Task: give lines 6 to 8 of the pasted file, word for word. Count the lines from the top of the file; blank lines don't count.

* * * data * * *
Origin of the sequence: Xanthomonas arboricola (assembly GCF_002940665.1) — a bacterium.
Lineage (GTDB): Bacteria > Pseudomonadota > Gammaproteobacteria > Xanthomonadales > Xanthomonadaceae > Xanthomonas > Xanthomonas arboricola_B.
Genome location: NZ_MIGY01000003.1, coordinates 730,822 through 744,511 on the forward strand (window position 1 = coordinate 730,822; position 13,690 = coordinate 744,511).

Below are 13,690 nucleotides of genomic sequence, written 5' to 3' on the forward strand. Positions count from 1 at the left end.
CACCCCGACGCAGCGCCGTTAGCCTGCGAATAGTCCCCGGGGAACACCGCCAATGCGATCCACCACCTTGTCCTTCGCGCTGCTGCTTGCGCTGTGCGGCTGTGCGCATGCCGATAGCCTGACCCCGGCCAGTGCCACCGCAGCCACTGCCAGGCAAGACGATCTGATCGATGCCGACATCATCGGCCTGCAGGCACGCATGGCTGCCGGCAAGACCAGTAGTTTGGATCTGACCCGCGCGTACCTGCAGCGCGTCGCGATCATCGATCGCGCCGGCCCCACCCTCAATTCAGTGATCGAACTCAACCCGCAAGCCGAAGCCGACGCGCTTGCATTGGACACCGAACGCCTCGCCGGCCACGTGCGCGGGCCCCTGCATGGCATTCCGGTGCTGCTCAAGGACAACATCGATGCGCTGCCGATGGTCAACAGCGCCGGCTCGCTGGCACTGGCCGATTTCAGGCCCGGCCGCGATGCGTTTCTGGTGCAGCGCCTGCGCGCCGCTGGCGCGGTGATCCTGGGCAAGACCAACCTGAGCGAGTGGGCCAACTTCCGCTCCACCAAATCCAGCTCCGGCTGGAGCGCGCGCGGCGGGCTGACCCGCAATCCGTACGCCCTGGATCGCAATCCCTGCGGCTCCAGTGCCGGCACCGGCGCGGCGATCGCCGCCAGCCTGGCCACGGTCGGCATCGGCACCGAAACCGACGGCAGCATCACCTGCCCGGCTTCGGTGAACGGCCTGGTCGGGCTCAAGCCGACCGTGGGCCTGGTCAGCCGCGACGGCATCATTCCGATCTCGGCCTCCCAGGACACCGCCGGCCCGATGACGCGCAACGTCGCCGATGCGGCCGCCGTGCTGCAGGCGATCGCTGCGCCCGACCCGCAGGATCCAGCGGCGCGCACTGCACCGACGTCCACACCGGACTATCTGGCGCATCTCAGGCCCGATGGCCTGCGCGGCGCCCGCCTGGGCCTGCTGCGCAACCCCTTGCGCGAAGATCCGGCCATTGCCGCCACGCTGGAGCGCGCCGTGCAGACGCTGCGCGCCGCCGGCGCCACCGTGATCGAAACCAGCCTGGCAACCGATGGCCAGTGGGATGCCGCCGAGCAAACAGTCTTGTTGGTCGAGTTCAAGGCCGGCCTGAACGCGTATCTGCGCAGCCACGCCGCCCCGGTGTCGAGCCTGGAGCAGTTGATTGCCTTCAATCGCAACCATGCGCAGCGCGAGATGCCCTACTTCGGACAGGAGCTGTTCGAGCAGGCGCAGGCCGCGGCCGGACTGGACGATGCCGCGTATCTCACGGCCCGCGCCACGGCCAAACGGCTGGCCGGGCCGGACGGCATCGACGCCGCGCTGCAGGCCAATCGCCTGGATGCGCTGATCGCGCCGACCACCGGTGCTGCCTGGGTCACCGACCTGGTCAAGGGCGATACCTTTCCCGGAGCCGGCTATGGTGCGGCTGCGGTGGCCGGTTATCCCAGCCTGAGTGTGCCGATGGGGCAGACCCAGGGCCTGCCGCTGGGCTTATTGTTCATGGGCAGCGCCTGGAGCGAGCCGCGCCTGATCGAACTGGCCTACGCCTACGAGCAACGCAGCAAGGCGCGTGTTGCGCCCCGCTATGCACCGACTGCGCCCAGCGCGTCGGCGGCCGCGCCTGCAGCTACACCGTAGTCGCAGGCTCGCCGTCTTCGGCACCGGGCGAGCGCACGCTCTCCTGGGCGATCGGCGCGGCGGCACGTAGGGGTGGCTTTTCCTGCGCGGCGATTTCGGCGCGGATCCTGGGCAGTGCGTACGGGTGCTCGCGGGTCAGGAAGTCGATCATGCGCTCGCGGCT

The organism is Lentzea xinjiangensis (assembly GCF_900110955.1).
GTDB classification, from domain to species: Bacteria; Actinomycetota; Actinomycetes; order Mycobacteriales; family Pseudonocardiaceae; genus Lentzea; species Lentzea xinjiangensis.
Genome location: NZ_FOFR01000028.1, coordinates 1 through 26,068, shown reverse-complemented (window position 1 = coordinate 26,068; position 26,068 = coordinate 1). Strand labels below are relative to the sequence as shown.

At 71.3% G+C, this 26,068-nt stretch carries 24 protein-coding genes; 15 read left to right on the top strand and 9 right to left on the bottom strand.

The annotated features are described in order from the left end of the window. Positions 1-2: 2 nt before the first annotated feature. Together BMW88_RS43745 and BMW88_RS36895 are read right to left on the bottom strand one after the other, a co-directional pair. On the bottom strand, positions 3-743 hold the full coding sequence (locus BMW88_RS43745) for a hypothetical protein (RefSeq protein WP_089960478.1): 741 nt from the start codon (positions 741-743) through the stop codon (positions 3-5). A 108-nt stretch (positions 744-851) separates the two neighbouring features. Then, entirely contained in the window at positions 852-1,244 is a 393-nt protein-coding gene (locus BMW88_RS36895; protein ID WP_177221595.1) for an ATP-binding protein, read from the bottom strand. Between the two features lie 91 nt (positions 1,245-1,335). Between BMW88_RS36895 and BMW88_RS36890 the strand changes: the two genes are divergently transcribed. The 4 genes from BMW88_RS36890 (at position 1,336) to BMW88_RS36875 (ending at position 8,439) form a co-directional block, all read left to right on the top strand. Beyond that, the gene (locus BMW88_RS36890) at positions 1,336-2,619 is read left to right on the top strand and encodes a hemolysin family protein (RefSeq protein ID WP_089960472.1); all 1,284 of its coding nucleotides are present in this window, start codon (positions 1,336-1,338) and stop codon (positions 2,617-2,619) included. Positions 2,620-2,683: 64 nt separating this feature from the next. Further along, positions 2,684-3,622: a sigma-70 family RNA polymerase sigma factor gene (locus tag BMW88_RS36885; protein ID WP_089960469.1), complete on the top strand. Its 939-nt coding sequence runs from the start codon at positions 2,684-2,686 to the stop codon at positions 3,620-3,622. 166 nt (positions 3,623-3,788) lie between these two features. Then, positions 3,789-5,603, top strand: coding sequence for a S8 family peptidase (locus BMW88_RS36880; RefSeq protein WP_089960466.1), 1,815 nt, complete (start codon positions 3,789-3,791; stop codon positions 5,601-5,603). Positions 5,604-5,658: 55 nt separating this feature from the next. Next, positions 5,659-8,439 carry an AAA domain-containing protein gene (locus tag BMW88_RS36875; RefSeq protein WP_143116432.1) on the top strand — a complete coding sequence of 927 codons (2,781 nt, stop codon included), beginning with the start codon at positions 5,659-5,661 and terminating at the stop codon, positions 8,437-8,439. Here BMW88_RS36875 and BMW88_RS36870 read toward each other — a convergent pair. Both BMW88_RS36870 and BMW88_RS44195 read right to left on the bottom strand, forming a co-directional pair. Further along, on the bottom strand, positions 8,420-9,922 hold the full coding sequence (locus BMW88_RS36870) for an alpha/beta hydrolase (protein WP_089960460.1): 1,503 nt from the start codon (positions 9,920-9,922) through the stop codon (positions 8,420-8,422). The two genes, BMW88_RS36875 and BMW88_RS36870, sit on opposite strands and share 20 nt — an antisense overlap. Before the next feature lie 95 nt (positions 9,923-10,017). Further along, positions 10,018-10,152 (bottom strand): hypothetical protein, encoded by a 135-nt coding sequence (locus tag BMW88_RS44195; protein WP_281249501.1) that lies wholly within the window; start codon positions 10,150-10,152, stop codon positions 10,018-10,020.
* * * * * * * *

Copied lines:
The organism is Lentzea xinjiangensis (assembly GCF_900110955.1).
GTDB classification, from domain to species: Bacteria; Actinomycetota; Actinomycetes; order Mycobacteriales; family Pseudonocardiaceae; genus Lentzea; species Lentzea xinjiangensis.
Genome location: NZ_FOFR01000028.1, coordinates 1 through 26,068, shown reverse-complemented (window position 1 = coordinate 26,068; position 26,068 = coordinate 1). Strand labels below are relative to the sequence as shown.